- Podcasts (like anything else) are effective only when they have high quality. That takes time, money, experience and work.
- Monetization of podcasts is more difficult than other video-based monetization options on the market like YouTube and Amazon Video Direct. Your target audience may not even use iTunes or may just not care about podcasts at all.
Still intrigued by the idea of launching a podcast? Well, then, read on!
The narrative genre is one of the hottest in podcasting today.
Is podcasting just people sitting around talking?
That’s certainly part of the form. Kevin Smith loves this aspect of podcasting.
But the narrative, or story-based, genre is one of the hottest in podcasting today. Gimlet Media’s Startup was my first real introduction to podcasts. A well-produced, behind-the-scenes of a startup from the founder’s POV, the show documented the founder’s efforts to get his startup off the ground. By the end of the first episode of that season, I was hooked.
I got to be a fly-on-the-wall to conversations between the founder of Gimlet Media and many interesting people, including a famous venture capitalist. That amazing access to insights and education was a killer value proposition for me as a filmmaker—someone for whom every film is its own business.
But that wasn’t all that hooked me to the show. The emotional openness of the founder in his conversations with his wife provided authentic, no-filter moments of vulnerability, reflection and revelations. I related to his struggle, which resonated with my own challenges in becoming a financially viable filmmaker. Needless to say, I became a fan and binged on season one. So yes, podcasts can be more than just “talk radio.”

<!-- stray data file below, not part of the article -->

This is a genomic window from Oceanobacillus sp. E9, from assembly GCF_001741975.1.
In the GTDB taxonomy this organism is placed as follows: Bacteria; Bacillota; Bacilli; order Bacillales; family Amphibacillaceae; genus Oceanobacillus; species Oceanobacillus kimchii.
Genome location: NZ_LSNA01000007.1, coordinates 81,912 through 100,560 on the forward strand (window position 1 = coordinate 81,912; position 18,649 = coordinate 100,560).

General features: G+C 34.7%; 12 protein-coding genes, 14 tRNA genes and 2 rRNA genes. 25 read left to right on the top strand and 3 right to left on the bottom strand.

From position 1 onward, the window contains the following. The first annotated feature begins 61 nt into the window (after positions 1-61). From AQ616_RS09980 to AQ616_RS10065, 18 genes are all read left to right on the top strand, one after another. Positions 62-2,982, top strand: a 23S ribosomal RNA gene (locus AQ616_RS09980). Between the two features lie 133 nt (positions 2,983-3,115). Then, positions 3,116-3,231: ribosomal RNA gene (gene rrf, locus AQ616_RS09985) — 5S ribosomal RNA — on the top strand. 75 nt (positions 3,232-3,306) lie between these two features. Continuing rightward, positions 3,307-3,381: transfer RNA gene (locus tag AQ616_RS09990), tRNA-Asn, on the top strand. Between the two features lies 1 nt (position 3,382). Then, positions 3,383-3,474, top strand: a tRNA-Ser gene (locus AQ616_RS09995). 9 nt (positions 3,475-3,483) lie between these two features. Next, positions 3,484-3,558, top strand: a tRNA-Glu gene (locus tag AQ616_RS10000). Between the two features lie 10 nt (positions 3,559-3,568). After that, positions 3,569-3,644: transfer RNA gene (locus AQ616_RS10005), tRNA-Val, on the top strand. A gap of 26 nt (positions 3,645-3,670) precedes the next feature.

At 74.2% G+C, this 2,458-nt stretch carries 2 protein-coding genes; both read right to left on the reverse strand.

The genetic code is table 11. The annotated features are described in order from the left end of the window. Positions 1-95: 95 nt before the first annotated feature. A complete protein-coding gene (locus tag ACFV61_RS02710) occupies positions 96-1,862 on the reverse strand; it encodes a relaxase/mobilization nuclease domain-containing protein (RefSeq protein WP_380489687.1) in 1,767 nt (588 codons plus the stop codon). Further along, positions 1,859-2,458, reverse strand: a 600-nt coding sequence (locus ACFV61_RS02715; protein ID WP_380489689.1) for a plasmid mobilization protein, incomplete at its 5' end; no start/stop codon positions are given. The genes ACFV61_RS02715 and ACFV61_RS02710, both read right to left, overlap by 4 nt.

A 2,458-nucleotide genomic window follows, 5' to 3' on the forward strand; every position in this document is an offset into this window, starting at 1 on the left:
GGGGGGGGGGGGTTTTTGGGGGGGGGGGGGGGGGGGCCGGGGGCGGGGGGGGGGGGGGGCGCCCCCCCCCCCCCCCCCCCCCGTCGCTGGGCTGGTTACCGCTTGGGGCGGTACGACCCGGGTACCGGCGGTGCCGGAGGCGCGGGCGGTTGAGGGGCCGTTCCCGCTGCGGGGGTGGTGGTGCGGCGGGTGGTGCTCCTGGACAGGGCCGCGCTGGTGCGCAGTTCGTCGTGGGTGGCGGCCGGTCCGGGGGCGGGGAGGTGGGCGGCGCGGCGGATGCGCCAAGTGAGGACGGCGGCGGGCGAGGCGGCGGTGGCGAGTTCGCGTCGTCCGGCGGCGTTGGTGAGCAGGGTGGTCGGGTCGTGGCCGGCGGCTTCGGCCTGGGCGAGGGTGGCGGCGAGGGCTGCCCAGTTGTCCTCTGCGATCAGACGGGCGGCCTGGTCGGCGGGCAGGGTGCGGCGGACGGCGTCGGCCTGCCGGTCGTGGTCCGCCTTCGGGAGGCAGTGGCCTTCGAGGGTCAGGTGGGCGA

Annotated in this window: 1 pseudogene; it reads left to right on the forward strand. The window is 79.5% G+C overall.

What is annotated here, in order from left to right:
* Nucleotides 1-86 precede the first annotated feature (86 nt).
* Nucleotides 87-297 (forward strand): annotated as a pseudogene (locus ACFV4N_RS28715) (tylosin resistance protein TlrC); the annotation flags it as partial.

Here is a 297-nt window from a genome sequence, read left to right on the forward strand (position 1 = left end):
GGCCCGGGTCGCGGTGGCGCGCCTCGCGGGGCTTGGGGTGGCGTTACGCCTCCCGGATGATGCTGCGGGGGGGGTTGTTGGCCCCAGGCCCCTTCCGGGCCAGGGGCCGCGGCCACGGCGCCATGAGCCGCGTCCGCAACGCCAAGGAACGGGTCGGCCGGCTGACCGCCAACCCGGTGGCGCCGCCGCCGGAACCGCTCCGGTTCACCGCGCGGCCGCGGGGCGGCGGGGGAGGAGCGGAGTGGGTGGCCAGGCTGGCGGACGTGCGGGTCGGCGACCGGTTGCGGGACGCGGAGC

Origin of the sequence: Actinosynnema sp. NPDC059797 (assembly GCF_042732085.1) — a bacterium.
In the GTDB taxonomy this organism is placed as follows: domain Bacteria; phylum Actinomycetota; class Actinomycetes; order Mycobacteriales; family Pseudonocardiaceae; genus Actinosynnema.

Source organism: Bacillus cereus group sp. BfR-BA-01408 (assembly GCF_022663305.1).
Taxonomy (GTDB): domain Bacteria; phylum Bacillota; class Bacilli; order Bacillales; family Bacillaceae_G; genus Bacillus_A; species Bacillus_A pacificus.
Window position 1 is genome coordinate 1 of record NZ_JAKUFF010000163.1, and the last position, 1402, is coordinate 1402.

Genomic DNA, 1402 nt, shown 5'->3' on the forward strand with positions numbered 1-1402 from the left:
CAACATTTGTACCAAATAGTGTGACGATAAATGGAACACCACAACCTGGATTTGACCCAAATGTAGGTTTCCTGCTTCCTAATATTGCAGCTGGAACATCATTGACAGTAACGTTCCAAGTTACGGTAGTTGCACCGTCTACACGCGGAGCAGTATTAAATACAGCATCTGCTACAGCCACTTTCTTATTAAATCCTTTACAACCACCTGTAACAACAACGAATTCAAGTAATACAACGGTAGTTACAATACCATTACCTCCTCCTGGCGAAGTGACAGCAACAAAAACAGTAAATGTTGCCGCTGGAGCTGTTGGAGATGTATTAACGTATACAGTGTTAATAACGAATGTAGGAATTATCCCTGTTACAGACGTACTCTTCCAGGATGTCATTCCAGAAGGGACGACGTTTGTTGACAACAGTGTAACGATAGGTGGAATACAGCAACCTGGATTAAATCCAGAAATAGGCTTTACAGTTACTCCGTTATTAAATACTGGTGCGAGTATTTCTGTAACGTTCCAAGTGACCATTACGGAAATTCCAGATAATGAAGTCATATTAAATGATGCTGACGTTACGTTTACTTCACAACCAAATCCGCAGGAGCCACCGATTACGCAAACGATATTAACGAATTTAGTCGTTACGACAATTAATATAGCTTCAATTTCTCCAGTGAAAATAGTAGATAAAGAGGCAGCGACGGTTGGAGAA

If you’ve never heard narrative podcasts (or any podcast at all), the first thing to do is listen to a few.
iTunes, along with several podcasting apps, is the distribution & playback platform for podcasts today. That could change down the line, but for now, most people find podcasts on iTunes. Here’s how you can check out a podcast:
On a Desktop
- Launch iTunes (PC or Mac)
- In the dropdown where you also select Music/Movies/TV Shows, select Podcasts.
- Browse and listen right in iTunes.
On an iDevice
- Install Apple’s podcasts app.
- Search and play episodes from any podcast.
- You can even subscribe to a podcast, so new episodes will get downloaded automatically to your device.
In addition to Startup, here are some popular podcasts that I think are particularly strong in storytelling or content:
- Serial: One of the most downloaded podcasts of all time, each season dissects a real criminal investigation
- Limetown: A fictional, episodic tale of the disappearance of 300 people from a small town in Tennessee
- Welcome to the Night Vale: A fictionalized radio news show that takes place in a town full of strange occurrences
And, of course, I recommend you check out my podcast Sinema Story, particularly so that you can relate to the behind-the-scenes tidbits I’ll cover in this series. It’s available on iTunes, or check it out on Amazon or YouTube.
In the next part of this podcast series, we’ll talk about the skill sets you need and the development process for a podcast. You’ll begin to see the intersections with many of the skills you already have as a filmmaker!